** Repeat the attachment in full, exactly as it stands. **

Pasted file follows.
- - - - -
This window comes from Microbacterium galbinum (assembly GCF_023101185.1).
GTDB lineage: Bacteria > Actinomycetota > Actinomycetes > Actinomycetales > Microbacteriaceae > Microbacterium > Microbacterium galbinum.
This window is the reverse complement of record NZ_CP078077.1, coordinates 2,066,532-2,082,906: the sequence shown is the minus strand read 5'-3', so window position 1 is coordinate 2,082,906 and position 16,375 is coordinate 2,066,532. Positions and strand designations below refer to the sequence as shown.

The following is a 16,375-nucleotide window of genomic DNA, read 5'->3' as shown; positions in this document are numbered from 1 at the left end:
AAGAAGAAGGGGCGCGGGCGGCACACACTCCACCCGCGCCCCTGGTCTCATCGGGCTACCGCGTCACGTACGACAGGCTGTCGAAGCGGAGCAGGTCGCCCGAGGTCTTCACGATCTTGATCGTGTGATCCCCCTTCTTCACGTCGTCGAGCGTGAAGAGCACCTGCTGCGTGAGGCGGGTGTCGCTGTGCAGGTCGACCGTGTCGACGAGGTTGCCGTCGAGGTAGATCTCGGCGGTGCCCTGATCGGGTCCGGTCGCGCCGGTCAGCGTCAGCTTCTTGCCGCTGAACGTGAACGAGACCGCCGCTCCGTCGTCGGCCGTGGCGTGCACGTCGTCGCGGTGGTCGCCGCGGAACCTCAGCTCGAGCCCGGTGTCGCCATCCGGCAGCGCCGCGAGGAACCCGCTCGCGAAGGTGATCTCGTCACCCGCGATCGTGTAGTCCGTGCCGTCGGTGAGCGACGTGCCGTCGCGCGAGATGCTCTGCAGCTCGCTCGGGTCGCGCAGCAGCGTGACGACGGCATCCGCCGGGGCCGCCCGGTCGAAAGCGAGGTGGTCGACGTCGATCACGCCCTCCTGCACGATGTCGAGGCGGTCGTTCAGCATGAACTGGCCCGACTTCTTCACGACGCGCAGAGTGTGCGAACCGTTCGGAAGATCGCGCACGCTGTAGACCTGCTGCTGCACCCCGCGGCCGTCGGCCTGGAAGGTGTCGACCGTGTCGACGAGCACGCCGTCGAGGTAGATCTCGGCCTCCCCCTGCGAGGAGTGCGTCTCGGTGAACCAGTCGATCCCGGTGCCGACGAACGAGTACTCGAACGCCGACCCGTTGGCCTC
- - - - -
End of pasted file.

This window comes from Microbacterium galbinum (assembly GCF_023101185.1).
GTDB lineage: Bacteria > Actinomycetota > Actinomycetes > Actinomycetales > Microbacteriaceae > Microbacterium > Microbacterium galbinum.
This window is the reverse complement of record NZ_CP078077.1, coordinates 2,066,532-2,082,906: the sequence shown is the minus strand read 5'-3', so window position 1 is coordinate 2,082,906 and position 16,375 is coordinate 2,066,532. Positions and strand designations below refer to the sequence as shown.

The following is a 16,375-nucleotide window of genomic DNA, read 5'->3' as shown; positions in this document are numbered from 1 at the left end:
AAGAAGAAGGGGCGCGGGCGGCACACACTCCACCCGCGCCCCTGGTCTCATCGGGCTACCGCGTCACGTACGACAGGCTGTCGAAGCGGAGCAGGTCGCCCGAGGTCTTCACGATCTTGATCGTGTGATCCCCCTTCTTCACGTCGTCGAGCGTGAAGAGCACCTGCTGCGTGAGGCGGGTGTCGCTGTGCAGGTCGACCGTGTCGACGAGGTTGCCGTCGAGGTAGATCTCGGCGGTGCCCTGATCGGGTCCGGTCGCGCCGGTCAGCGTCAGCTTCTTGCCGCTGAACGTGAACGAGACCGCCGCTCCGTCGTCGGCCGTGGCGTGCACGTCGTCGCGGTGGTCGCCGCGGAACCTCAGCTCGAGCCCGGTGTCGCCATCCGGCAGCGCCGCGAGGAACCCGCTCGCGAAGGTGATCTCGTCACCCGCGATCGTGTAGTCCGTGCCGTCGGTGAGCGACGTGCCGTCGCGCGAGATGCTCTGCAGCTCGCTCGGGTCGCGCAGCAGCGTGACGACGGCATCCGCCGGGGCCGCCCGGTCGAAAGCGAGGTGGTCGACGTCGATCACGCCCTCCTGCACGATGTCGAGGCGGTCGTTCAGCATGAACTGGCCCGACTTCTTCACGACGCGCAGAGTGTGCGAACCGTTCGGAAGATCGCGCACGCTGTAGACCTGCTGCTGCACCCCGCGGCCGTCGGCCTGGAAGGTGTCGACCGTGTCGACGAGCACGCCGTCGAGGTAGATCTCGGCCTCCCCCTGCGAGGAGTGCGTCTCGGTGAACCAGTCGATCCCGGTGCCGACGAACGAGTACTCGAACGCCGACCCGTTGGCCTC